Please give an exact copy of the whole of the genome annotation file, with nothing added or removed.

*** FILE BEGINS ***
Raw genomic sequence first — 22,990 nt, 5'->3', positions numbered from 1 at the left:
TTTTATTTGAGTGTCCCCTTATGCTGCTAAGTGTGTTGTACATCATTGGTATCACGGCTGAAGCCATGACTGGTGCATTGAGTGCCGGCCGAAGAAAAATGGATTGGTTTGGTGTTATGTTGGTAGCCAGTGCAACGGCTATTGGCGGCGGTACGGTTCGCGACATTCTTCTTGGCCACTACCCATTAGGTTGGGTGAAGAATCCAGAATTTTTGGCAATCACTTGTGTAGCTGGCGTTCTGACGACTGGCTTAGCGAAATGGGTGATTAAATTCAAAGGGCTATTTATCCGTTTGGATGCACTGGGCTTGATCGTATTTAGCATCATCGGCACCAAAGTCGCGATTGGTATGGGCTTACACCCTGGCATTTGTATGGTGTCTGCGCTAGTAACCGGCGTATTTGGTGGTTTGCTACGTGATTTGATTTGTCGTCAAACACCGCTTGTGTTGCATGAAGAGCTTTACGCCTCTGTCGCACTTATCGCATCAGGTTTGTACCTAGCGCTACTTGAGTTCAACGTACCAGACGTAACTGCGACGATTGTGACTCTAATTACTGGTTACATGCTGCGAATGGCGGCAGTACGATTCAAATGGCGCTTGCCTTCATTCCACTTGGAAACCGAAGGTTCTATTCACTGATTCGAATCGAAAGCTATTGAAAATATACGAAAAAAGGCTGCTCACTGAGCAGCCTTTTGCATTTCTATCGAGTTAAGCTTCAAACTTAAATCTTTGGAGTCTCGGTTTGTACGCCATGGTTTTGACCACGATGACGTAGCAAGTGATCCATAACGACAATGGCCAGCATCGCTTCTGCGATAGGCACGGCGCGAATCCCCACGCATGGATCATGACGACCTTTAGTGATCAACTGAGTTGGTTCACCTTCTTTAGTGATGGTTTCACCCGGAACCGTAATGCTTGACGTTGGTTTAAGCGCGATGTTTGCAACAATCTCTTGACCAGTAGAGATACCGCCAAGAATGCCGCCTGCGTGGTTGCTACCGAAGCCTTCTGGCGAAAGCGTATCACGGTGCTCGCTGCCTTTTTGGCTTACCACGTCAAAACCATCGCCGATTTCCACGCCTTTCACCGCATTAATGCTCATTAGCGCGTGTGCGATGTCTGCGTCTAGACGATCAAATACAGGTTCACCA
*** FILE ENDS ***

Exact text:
Raw genomic sequence first — 22,990 nt, 5'->3', positions numbered from 1 at the left:
TTTTATTTGAGTGTCCCCTTATGCTGCTAAGTGTGTTGTACATCATTGGTATCACGGCTGAAGCCATGACTGGTGCATTGAGTGCCGGCCGAAGAAAAATGGATTGGTTTGGTGTTATGTTGGTAGCCAGTGCAACGGCTATTGGCGGCGGTACGGTTCGCGACATTCTTCTTGGCCACTACCCATTAGGTTGGGTGAAGAATCCAGAATTTTTGGCAATCACTTGTGTAGCTGGCGTTCTGACGACTGGCTTAGCGAAATGGGTGATTAAATTCAAAGGGCTATTTATCCGTTTGGATGCACTGGGCTTGATCGTATTTAGCATCATCGGCACCAAAGTCGCGATTGGTATGGGCTTACACCCTGGCATTTGTATGGTGTCTGCGCTAGTAACCGGCGTATTTGGTGGTTTGCTACGTGATTTGATTTGTCGTCAAACACCGCTTGTGTTGCATGAAGAGCTTTACGCCTCTGTCGCACTTATCGCATCAGGTTTGTACCTAGCGCTACTTGAGTTCAACGTACCAGACGTAACTGCGACGATTGTGACTCTAATTACTGGTTACATGCTGCGAATGGCGGCAGTACGATTCAAATGGCGCTTGCCTTCATTCCACTTGGAAACCGAAGGTTCTATTCACTGATTCGAATCGAAAGCTATTGAAAATATACGAAAAAAGGCTGCTCACTGAGCAGCCTTTTGCATTTCTATCGAGTTAAGCTTCAAACTTAAATCTTTGGAGTCTCGGTTTGTACGCCATGGTTTTGACCACGATGACGTAGCAAGTGATCCATAACGACAATGGCCAGCATCGCTTCTGCGATAGGCACGGCGCGAATCCCCACGCATGGATCATGACGACCTTTAGTGATCAACTGAGTTGGTTCACCTTCTTTAGTGATGGTTTCACCCGGAACCGTAATGCTTGACGTTGGTTTAAGCGCGATGTTTGCAACAATCTCTTGACCAGTAGAGATACCGCCAAGAATGCCGCCTGCGTGGTTGCTACCGAAGCCTTCTGGCGAAAGCGTATCACGGTGCTCGCTGCCTTTTTGGCTTACCACGTCAAAACCATCGCCGATTTCCACGCCTTTCACCGCATTAATGCTCATTAGCGCGTGTGCGATGTCTGCGTCTAGACGATCAAATACAGGTTCACCA